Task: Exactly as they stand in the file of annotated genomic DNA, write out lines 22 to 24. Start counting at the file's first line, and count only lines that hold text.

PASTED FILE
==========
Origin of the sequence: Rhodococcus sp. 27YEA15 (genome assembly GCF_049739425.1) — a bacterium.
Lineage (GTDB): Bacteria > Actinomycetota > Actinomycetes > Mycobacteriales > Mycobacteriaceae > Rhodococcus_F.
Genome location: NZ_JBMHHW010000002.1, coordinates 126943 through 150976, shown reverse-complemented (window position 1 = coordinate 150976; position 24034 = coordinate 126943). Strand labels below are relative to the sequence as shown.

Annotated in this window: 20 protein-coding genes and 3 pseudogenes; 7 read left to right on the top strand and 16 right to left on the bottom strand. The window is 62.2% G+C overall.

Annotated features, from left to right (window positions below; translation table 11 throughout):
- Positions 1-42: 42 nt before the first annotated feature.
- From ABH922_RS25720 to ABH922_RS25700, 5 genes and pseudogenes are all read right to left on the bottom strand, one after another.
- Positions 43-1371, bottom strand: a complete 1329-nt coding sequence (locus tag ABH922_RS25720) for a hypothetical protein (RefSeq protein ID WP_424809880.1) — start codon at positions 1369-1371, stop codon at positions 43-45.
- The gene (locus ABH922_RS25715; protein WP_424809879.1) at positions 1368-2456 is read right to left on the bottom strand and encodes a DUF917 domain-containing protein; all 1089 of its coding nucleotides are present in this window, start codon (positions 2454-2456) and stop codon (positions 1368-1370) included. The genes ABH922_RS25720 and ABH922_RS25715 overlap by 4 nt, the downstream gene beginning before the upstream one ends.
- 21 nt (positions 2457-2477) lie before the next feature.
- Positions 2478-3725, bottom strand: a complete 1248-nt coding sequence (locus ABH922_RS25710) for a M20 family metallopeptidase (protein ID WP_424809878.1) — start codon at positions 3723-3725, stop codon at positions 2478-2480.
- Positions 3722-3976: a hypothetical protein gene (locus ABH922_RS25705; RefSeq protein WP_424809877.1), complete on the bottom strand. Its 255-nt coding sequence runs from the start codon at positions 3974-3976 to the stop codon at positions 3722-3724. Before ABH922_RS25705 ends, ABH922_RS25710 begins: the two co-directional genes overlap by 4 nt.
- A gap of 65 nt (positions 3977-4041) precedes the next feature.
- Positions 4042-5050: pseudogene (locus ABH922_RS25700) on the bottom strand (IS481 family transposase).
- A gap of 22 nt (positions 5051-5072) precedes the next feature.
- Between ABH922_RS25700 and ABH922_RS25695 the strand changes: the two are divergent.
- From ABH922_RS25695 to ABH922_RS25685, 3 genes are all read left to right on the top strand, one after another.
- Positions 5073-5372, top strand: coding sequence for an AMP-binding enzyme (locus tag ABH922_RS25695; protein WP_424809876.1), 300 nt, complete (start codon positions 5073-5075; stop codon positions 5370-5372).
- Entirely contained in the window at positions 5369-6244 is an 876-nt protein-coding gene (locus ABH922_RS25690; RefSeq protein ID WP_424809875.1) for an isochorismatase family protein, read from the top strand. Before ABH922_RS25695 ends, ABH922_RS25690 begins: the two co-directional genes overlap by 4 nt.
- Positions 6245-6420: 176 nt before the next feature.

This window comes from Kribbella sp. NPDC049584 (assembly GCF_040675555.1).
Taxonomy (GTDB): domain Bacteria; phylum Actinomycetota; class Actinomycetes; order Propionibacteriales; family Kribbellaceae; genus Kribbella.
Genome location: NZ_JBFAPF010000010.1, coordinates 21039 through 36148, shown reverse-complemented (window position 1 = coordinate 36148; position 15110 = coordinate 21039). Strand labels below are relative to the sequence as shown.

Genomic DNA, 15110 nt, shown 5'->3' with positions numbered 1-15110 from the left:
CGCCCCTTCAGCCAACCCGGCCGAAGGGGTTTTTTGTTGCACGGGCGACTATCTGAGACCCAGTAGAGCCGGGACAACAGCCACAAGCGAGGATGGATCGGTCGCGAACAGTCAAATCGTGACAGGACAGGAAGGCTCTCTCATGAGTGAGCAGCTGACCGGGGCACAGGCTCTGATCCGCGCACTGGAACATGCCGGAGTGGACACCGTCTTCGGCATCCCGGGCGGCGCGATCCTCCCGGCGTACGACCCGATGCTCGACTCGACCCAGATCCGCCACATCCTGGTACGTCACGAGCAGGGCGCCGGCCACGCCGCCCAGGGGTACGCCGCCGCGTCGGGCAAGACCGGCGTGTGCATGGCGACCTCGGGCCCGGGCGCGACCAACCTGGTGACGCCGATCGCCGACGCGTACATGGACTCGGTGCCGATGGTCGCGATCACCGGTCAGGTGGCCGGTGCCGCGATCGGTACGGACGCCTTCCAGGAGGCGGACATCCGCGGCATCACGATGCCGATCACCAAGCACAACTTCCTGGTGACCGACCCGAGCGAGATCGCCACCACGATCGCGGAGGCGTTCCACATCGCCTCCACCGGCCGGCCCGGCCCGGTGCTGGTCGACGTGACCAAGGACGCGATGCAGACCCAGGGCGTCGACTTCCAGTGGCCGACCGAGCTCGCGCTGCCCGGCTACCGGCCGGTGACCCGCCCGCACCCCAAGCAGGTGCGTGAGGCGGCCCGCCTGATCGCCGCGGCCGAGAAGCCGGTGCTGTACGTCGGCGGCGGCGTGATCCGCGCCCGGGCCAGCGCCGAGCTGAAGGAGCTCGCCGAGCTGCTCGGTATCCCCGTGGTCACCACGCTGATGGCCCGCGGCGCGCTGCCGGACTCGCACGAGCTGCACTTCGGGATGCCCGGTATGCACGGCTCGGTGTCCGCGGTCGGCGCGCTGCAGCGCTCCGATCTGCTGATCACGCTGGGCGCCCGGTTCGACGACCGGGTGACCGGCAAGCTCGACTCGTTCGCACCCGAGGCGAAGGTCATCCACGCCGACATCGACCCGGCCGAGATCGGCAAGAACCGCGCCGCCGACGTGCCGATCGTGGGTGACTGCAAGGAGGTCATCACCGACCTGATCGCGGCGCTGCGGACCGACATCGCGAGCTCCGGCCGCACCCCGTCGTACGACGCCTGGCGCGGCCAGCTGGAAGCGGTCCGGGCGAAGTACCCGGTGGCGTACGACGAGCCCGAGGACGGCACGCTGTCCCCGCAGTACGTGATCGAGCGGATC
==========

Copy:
Taxonomy (GTDB): domain Bacteria; phylum Actinomycetota; class Actinomycetes; order Propionibacteriales; family Kribbellaceae; genus Kribbella.
Genome location: NZ_JBFAPF010000010.1, coordinates 21039 through 36148, shown reverse-complemented (window position 1 = coordinate 36148; position 15110 = coordinate 21039). Strand labels below are relative to the sequence as shown.

Genomic DNA, 15110 nt, shown 5'->3' with positions numbered 1-15110 from the left: